Look around you; the damn things are everywhere. You can even take a cell phone into a delivery room now and tweet while giving birth! Crazy, I know. But that’s just it: The effect mobile technology is going to have on communicators in terms of how we get messages across to key influencers, and how we engage the public, will be enormous. Far bigger than what is currently going on in the social media landscape. We’re talking about a technology that is now in the hands of more than 82 percent (250 million) of Americans and approximately 50 percent of the world!
But it gets even better: A recent MediaWeek study showed that 1 in every 7 minutes of media consumption is now done through mobile technology. Think about that for a minute: That great op-ed you wrote for your client that’s read on an iPhone now by the most tech-savvy around us? Give it five years. Everyone in your community is going to be instantly reading it on their smartphones, tweeting it back out to their followers (if Twitter still exits in five years . . . .), and sending it all over their social media network(s) to audiences you could have never even dreamed of.
Or even cooler, the fact that very soon (as in, it’s in its infancy now in the U.S.), marketers will have the ability to embed special 2-D barcodes into posters, shirts, billboards, practically anything, and someone with a mobile phone can take a picture of it and get all kinds of cool promos, buy movie tickets, or even get train times sent directly to their phone. Don’t believe me? Check out this piece from The Economist for a view into the not-too-distant future.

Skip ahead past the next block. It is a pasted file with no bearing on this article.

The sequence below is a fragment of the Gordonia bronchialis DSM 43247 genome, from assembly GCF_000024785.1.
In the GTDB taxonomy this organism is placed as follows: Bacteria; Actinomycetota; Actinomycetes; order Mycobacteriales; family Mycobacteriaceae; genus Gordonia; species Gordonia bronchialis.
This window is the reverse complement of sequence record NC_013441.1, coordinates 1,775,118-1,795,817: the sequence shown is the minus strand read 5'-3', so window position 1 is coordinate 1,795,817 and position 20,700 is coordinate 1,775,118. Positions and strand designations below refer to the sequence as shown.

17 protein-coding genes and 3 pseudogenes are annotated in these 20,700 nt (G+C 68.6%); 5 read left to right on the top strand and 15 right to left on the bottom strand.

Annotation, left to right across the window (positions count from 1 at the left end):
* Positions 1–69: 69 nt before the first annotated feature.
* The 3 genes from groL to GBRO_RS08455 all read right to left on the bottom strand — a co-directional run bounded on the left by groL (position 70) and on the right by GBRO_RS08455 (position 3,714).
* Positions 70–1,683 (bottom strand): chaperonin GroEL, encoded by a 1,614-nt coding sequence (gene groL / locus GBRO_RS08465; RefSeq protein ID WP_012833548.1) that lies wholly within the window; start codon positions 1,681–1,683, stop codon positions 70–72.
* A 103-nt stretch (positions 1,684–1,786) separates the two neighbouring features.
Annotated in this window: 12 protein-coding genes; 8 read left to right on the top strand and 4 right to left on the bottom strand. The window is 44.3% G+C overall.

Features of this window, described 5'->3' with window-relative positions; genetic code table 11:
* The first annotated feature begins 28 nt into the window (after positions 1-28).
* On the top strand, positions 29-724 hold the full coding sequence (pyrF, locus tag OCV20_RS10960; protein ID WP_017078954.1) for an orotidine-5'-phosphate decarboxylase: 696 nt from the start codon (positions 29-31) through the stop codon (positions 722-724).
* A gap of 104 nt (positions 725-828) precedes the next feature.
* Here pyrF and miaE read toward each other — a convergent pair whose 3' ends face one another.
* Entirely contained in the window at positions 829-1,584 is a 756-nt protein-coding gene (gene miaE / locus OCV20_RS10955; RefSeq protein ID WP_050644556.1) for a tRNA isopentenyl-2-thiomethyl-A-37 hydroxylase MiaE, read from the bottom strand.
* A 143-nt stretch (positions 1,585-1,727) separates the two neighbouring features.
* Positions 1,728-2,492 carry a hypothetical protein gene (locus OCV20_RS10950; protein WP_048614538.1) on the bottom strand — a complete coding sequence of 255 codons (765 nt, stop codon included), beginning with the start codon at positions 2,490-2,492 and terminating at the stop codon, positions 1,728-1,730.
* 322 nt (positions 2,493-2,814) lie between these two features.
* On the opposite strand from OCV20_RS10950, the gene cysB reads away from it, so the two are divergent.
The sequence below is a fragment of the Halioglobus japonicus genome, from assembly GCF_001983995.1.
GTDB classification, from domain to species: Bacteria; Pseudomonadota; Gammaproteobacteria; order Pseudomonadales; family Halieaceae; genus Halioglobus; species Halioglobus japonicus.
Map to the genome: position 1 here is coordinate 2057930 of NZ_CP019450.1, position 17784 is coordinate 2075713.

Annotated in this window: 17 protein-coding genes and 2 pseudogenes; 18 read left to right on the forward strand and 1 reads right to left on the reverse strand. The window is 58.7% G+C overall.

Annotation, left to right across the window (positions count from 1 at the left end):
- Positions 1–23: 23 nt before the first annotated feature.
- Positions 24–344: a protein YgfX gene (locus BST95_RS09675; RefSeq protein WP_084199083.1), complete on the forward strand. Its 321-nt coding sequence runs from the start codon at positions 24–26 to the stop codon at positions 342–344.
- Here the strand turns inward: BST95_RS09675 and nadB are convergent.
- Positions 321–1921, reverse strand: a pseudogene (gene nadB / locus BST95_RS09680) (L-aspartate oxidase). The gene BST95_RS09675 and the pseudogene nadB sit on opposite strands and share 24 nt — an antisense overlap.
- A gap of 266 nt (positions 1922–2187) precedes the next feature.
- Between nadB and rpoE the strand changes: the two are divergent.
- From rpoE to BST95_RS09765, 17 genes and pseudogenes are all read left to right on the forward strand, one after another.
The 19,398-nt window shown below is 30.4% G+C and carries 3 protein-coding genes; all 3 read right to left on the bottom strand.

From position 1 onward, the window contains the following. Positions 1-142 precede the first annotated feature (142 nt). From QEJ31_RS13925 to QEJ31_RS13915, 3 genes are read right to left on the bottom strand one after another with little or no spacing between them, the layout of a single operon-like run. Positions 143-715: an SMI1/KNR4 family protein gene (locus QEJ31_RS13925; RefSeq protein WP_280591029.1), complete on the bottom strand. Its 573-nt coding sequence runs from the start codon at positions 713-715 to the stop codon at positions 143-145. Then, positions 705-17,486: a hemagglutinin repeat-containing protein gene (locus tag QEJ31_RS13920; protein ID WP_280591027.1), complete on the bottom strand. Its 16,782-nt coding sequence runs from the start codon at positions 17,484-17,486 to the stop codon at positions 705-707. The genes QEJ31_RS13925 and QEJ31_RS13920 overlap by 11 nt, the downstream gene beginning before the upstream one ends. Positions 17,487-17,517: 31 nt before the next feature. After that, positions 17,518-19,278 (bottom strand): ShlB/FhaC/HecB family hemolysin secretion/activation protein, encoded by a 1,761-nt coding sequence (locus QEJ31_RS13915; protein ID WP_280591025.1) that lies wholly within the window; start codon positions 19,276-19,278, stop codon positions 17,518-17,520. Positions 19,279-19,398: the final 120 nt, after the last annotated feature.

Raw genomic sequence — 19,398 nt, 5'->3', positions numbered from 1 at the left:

So what does that mean for you, the PR guy, the marketer, or ad man who is desperately trying to keep up with the current changes? Well, I hate to tell you, but it’s only going to build from here. And that’s actually a good thing. Because while the last five years in our business has seen a rapid growth and movement toward expanding from traditional services and offerings, opportunities are going to continue to arise that will keep us busy—and hopefully—excited for many years to come.
I envision a future in the PR world where certainly ideas like the social media news release, Wikis, and other mobile-friendly formats will become even more prevalent, as brands quickly realize that there are far more efficient and cheaper ways to reach their targeted consumers than the traditional giant, static billboard on the side of the road.
Where do you think the PR, marketing, and advertising industries are moving? Are the technologies and ideas I noted above going to be part of this movement, or are these just flash-in-the-pan ideas? Let me know!
Brands and marketers are rapidly leaving the orbit of “paid media” dominance and entering the gravitational pull of the age of “earned” and “social media.” But first a definition, compliments of Wikipedia: